Northern Territory misses an opportunity to reduce smoking rates
Posted on November 27, 2018
The Northern Territory appears likely to continue to have the highest smoking rate in Australia, with a Parliamentary Report missing the opportunity to endorse tobacco harm reduction. Instead of supporting vaping, the committee agreed to regulate e-cigarettes in the same way as conventional tobacco products.
The Economic Policy Scrutiny Committee felt that 'a precautionary approach is justified', particularly given the conflicting evidence regarding the health effects of vaping'. As a result, it is likely that the Tobacco Legislation Amendment Bill 2018 will pass unchanged.
The committee was presented with submissions in favour of vaping from ATHRA, the Australian Taxpayers Alliance, the New Nicotine Alliance and local vendors Vapourholics.
Predictably there was conflicting advice from the usual anti-vaping health and medical organisations who presented a range of unsubstantiated fears about vaping. These included the Cancer Council, Public Health Association, the Heart Foundation and Department of Health which have long-standing commitment to the status quo.
Their input led the Committee to the following conclusion:
'the Committee considers that the possible benefits of e-cigarettes are outweighed by evidence suggesting that they may re-normalise smoking and increase the likelihood of tobacco smoking initiation, particularly among adolescents.'
NT smokers will be the losers
The evidence does not support the claim that vaping is a gateway into smoking for youth. In fact, the most recent evidence suggests it is diverting young people from smoking. Smoking rates in young people are falling at unprecedented rates in the US and UK where vaping is widely available.
There is also no evidence of renormalisation. Adult smoking rates are falling faster than ever in many countries where vaping is widespread, such as the US and UK and uptake by non-smokers is rare. In fact, vaping normalises vaping and denormalises smoking.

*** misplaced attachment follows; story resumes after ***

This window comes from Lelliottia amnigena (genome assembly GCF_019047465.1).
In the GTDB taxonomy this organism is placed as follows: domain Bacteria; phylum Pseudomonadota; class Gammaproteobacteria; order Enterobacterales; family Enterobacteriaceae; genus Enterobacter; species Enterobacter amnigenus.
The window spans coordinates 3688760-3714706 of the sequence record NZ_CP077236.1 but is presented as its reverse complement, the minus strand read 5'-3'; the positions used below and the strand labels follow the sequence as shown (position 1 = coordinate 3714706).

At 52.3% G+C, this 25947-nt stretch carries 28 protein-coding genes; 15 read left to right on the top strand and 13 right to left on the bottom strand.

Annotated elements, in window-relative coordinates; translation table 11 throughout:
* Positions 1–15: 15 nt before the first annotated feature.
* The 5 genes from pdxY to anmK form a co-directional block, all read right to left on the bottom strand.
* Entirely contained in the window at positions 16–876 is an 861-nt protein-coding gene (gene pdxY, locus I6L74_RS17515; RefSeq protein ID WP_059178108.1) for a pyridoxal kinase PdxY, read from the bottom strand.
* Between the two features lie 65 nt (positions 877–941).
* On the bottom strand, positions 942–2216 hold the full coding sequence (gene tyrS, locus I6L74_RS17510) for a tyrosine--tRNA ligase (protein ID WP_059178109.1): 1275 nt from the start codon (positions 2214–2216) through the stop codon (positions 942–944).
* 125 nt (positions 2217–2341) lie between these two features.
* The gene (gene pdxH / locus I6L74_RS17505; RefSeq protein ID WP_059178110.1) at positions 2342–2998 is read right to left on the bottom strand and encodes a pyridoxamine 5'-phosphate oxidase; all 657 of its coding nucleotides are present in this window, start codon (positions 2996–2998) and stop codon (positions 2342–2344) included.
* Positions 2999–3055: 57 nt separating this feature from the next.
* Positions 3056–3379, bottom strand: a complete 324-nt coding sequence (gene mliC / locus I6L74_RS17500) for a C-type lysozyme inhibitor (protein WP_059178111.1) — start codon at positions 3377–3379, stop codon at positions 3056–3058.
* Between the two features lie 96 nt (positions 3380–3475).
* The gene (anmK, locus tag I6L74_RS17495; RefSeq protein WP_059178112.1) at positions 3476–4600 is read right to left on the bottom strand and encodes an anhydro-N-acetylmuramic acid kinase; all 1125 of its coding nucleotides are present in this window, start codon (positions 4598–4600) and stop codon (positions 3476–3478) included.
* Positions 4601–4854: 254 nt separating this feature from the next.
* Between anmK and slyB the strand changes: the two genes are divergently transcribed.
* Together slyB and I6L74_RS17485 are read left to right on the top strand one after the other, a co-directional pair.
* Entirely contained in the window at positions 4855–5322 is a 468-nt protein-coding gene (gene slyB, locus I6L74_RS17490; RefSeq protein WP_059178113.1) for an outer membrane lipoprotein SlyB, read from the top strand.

While the preferred goal for smokers is to stop smoking altogether many are unable or unwilling to do so, even with repeated attempts using approved therapies. Two out of three of these long-term smokers will die prematurely from a smoking-related disease.
Vaping is a lifeline out of smoking for many. It is a far safer alternative which provides the behavioural, sensory and social aspects of the smoking ritual.
Millions of smokers globally have switched to vaping, including 6.1 million smokers in the EU, 3.2 million in the US and 2.8 million in England. Switching completely conveys substantial health benefits such as lower blood pressure improved lung function and reduced respiratory infections.
Long-term use has been estimated to be at least 95% less harmful than smoking and there is no good evidence of harm to bystanders.
Ongoing research into the safety of vaping and its use for smoking cessation is underway. However, the benefits in assisting cessation should not be ignored while waiting for this research.
The 'precautionary principle'
The committee agreed to a precautionary approach in line with other states. This approach argues that it is best to ban something if there are uncertainties and potential risks.
However, the risks of NOT adopting vaping are much greater, as cigarettes are substantially more harmful.
A number of high quality studies have modelled the future risks and benefits of vaping and all have concluded that the overall public health impact is positive.
By denying vapers access to a safer product, the Committee has given a free pass to the tobacco industry. More smokers in the Northern Territory will die as a result of this disappointing decision.
Submissions to the Inquiry
Posted by Colin Mendelsohn, email@example.com